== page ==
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Microsoft word - nsaids.doc

Veterinary Surgical Services
A WARNING CONCERNING ARTHRITIS MEDICATION Etogesic (etodolac) tablet, Rimadyl (carprofen) caplet, chewable tablet or injection, Deramaxx (deracoxib) chewable
tablet, Metacam (meloxicam) oral drop or injection, Zubrin (tepoxalin) disintegrating tablet, Previcox (firocoxib) chewable
tablet and Novox (generic carprofen) caplet all belong to a class of drugs called non-steroid anti-inflammatory drugs. The
action of these drugs is similar to aspirin, which is also a NSAID. It should be given under the advice of a veterinarian
since overdoses can cause symptoms of bleeding and stomach ulcers.
Aspirin can inhibit inflammatory substances called prostaglandins (PGEs), which cause Pain, inflammation, and fever.
These drugs are safer than aspirin because they are more selective for the harmful prostaglandins (COX 2 PGEs) and
spare certain prostaglandins (COX 1 PGEs) which are essential to protect the G.I. tract, kidneys, and other organs.
There is risk of liver failure with all NSAIDs. Liver necrosis in Labrador Retrievers caused by Rimadyl has been
reported in large numbers. The manufacturer of Rimadyl alleges these reactions are attributed to the fact that Labs are
the most common breed, and Rimadyl was the first and most commonly prescribed NSAID. All NSAIDs have the potential
to cause liver failure and other side effects. Blood tests before administration of NSAIDs can not predict this liver
reaction.
The risk of this reaction is small. (1:10,000 with Rimadyl)
NSAIDs are relatively new to veterinary medicine. Veterinarians have little clinical experience with these drugs.
Although every manufacturer has data that alleges their drug is safer than the others, no creditable non-manufacturer
sponsored data exists
which accurately compares these drugs.
NSAIDs DOs
Do you ask your Vet for a written warning about side effects, and read this warning. Ask to see the manufacturer’s
package insert.
Do test your pet for kidney problems before starting NSAIDs. This is especially important in older pets, which are prone
to kidney failure. A urinalysis and a series of blood tests called an “NSAID Profile” are essential. The NSAID Profile
checks the BUN, ALT, urine specific gravity, and Complete Blood Count.
Do monitor kidney and liver function IF YOUR PET IS ON THESE DRUGS FOR A PROLONGED PERIOD OF TIME.
An NSAID Profile is mandatory every year, and strongly recommended every six months.
Do give Pepsid AC® 10mg tablet every time you administer an NSAID in order to prevent duodenal ulcers and diarrhea,
which are common side effects of all NSAIDs. Unfortunately, this antacid will not prevent gastric ulcers.
Do give Polysulfated glucosamines, also called PSGAGs (Chondroprotec, Chondroflex, or Cosequin) with
prolonged use of NSAIDs for arthritis and degenerative joint disease. NSAIDs relieve pain, but unfortunately over a long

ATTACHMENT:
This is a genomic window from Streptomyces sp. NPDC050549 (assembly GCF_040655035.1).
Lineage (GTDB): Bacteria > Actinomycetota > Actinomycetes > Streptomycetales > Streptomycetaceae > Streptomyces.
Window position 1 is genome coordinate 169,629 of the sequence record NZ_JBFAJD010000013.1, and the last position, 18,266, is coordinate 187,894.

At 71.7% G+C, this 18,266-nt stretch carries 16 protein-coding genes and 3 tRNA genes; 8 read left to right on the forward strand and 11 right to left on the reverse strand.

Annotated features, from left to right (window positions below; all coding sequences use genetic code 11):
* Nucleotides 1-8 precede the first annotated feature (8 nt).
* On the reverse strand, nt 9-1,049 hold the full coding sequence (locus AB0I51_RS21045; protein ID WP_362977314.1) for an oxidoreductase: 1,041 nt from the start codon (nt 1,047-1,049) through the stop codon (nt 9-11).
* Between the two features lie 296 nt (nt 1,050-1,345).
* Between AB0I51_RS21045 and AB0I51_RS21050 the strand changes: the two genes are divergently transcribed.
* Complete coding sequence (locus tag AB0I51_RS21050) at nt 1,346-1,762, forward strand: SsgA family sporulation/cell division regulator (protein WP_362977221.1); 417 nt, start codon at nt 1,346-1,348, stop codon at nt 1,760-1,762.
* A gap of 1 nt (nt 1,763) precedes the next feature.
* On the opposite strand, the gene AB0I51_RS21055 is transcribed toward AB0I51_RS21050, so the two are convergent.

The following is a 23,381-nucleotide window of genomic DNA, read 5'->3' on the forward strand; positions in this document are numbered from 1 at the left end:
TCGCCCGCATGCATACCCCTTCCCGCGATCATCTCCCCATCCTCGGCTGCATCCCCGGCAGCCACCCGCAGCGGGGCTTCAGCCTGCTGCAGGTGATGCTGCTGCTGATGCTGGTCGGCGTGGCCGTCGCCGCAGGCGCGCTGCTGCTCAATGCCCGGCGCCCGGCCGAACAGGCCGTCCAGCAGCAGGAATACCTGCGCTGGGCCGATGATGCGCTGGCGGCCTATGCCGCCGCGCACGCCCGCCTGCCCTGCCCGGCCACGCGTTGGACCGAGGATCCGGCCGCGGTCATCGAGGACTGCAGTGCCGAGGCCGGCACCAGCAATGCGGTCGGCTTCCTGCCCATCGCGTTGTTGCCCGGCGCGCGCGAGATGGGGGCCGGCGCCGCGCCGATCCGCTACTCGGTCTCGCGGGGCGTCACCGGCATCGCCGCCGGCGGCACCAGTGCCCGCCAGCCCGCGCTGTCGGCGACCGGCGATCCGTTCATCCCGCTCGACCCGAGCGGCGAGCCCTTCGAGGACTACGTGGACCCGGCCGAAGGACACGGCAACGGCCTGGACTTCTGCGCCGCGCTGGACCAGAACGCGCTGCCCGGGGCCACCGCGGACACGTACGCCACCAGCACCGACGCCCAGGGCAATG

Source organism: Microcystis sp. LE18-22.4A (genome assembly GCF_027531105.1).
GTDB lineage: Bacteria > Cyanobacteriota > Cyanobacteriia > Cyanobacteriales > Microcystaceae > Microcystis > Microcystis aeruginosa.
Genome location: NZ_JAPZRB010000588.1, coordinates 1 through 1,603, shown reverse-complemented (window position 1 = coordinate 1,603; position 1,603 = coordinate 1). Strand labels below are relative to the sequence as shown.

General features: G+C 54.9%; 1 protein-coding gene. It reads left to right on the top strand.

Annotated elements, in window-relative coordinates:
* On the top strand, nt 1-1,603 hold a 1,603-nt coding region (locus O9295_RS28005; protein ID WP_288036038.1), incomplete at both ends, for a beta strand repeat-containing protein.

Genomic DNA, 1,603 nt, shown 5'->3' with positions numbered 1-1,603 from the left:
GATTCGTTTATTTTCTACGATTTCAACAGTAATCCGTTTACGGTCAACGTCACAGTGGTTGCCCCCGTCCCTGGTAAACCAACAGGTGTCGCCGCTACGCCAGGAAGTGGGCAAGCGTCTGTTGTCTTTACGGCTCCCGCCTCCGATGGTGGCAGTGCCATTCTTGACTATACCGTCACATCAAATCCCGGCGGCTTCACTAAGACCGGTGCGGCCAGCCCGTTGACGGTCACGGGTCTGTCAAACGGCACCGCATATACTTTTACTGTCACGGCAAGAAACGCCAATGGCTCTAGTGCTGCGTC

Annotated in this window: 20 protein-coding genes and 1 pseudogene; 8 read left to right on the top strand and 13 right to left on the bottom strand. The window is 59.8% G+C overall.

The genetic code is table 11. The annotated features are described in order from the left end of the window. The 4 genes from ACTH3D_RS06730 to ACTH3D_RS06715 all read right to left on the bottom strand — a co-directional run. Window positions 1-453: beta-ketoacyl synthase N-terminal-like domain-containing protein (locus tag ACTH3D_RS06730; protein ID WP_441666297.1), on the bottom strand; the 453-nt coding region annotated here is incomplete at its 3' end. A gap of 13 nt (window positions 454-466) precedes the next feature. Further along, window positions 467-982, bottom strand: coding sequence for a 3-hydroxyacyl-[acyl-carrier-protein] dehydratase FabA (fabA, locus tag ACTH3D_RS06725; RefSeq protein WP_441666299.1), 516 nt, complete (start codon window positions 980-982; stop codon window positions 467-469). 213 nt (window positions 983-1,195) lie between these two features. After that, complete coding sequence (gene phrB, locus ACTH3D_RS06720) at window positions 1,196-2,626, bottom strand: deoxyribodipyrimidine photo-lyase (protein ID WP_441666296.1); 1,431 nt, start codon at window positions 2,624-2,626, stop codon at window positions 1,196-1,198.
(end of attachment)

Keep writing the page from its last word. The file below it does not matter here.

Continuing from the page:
period of time, NSAIDs can contribute to cartilage degeneration. PSGAGs help cartilage to heal. NSAIDs can cause
ulceration of the gasrto-intestinal tract. PSGAGs are part of the protectant lining of the gastro-intestinal tract. NSAIDs are
tolerated with PSGAGs. PSGAGs also protect the kidney.

Do stop the medication at the first signs of gastric upset, nausea, lack of appetite, vomiting, or diarrhea. Advise your
boarding kennel of this important fact.
NSAIDs DON’Ts
Do not mix NSAIDs. Do not give NSAIDs with steroids like dexamethasone, prednisone, Vetalog or Depomedrol.
Gastro-intestinal ulceration and bleeding can result. A 3-5 day withdrawal period is necessary if you switch from one
NSAID to another. A 14 day withdrawal period is necessary if switching to an NSAID from a steroid such as
aspirin.
Tramadol can be used for pain during the withdrawal period.
Do not give NSAIDs in patients with unknown impaired gastro-intestinal, kidney, cardiovascular, or coagulation
functions. If liver enzymes are evaluated, use only at a lowered dose and with liver treatment medication (i.e.
SAM-E). In these cases, Tramadol can be used as a substitute pain reliever.
Do not give NSAIDs with Enalapril
or other ACE inhibitors, Lasix, or with nephrotoxic drugs like aminoglycoside
antibiotics, or psycotropic drugs such as Prozac or Clomicalm.
Do not give NSAIDs in dogs with Cushing’s disease, Heartworm disease, Immune Mediated Hemolytic Anemia or
other diseases where the patient is predisposed to blood clots called thromboembolisms.

Etodolac has been shown to cause Kerato conjunctivitis Sicca, also known as dry eye. Watch for signs of
sqinting or a white discharge coming from the eyes. If these symptoms occur, stop the drug immediately and call
your veterinarian.
A FINAL NOTE:
Relief from pain by NSAIDs is an individual response. If your pet does not get adequate relief from pain and return to
normal function with one NSAID, it is worth trying a different NSAID. Never increase the dose on your own or give
another drug for pain without first discussing with your veterinarians.
Reactions to NSAIDs are comparable. If your
pet has an adverse reaction to one NSAID, another NSAID should not be used. Another class of pain reliever drug
(Tramadol) should be used.

Source: http://veterinarysurgicalservices.info/docs/NSAIDs.pdf

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